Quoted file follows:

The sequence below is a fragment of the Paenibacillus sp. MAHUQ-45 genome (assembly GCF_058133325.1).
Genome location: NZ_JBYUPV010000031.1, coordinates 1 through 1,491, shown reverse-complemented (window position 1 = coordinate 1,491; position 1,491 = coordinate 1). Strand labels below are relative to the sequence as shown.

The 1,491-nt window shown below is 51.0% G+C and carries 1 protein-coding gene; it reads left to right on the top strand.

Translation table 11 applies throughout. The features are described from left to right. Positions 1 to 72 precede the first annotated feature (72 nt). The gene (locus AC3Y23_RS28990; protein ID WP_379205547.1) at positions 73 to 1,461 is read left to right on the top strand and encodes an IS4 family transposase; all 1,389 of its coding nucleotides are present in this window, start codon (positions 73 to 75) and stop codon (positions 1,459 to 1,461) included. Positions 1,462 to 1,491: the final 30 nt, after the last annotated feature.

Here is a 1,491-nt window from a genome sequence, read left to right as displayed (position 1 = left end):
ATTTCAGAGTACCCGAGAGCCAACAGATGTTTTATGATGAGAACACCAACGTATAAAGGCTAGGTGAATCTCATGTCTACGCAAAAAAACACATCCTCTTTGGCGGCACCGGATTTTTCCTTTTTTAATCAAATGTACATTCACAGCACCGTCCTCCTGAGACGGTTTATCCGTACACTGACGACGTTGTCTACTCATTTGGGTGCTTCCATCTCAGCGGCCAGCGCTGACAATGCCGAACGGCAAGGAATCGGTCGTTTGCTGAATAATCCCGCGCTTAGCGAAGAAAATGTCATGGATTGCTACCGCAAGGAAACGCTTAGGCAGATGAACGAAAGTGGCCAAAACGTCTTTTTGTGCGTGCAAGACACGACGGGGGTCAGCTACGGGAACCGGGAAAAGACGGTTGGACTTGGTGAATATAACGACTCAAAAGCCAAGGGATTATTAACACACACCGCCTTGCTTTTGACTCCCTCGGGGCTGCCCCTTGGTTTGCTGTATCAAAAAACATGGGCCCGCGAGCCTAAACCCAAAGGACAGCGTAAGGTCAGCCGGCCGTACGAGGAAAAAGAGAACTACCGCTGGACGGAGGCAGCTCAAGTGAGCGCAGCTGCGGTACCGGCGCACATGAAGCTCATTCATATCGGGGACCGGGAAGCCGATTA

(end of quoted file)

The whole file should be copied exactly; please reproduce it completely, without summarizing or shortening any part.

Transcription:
The sequence below is a fragment of the Paenibacillus sp. MAHUQ-45 genome (assembly GCF_058133325.1).
Genome location: NZ_JBYUPV010000031.1, coordinates 1 through 1,491, shown reverse-complemented (window position 1 = coordinate 1,491; position 1,491 = coordinate 1). Strand labels below are relative to the sequence as shown.

The 1,491-nt window shown below is 51.0% G+C and carries 1 protein-coding gene; it reads left to right on the top strand.

Translation table 11 applies throughout. The features are described from left to right. Positions 1 to 72 precede the first annotated feature (72 nt). The gene (locus AC3Y23_RS28990; protein ID WP_379205547.1) at positions 73 to 1,461 is read left to right on the top strand and encodes an IS4 family transposase; all 1,389 of its coding nucleotides are present in this window, start codon (positions 73 to 75) and stop codon (positions 1,459 to 1,461) included. Positions 1,462 to 1,491: the final 30 nt, after the last annotated feature.

Here is a 1,491-nt window from a genome sequence, read left to right as displayed (position 1 = left end):
ATTTCAGAGTACCCGAGAGCCAACAGATGTTTTATGATGAGAACACCAACGTATAAAGGCTAGGTGAATCTCATGTCTACGCAAAAAAACACATCCTCTTTGGCGGCACCGGATTTTTCCTTTTTTAATCAAATGTACATTCACAGCACCGTCCTCCTGAGACGGTTTATCCGTACACTGACGACGTTGTCTACTCATTTGGGTGCTTCCATCTCAGCGGCCAGCGCTGACAATGCCGAACGGCAAGGAATCGGTCGTTTGCTGAATAATCCCGCGCTTAGCGAAGAAAATGTCATGGATTGCTACCGCAAGGAAACGCTTAGGCAGATGAACGAAAGTGGCCAAAACGTCTTTTTGTGCGTGCAAGACACGACGGGGGTCAGCTACGGGAACCGGGAAAAGACGGTTGGACTTGGTGAATATAACGACTCAAAAGCCAAGGGATTATTAACACACACCGCCTTGCTTTTGACTCCCTCGGGGCTGCCCCTTGGTTTGCTGTATCAAAAAACATGGGCCCGCGAGCCTAAACCCAAAGGACAGCGTAAGGTCAGCCGGCCGTACGAGGAAAAAGAGAACTACCGCTGGACGGAGGCAGCTCAAGTGAGCGCAGCTGCGGTACCGGCGCACATGAAGCTCATTCATATCGGGGACCGGGAAGCCGATTA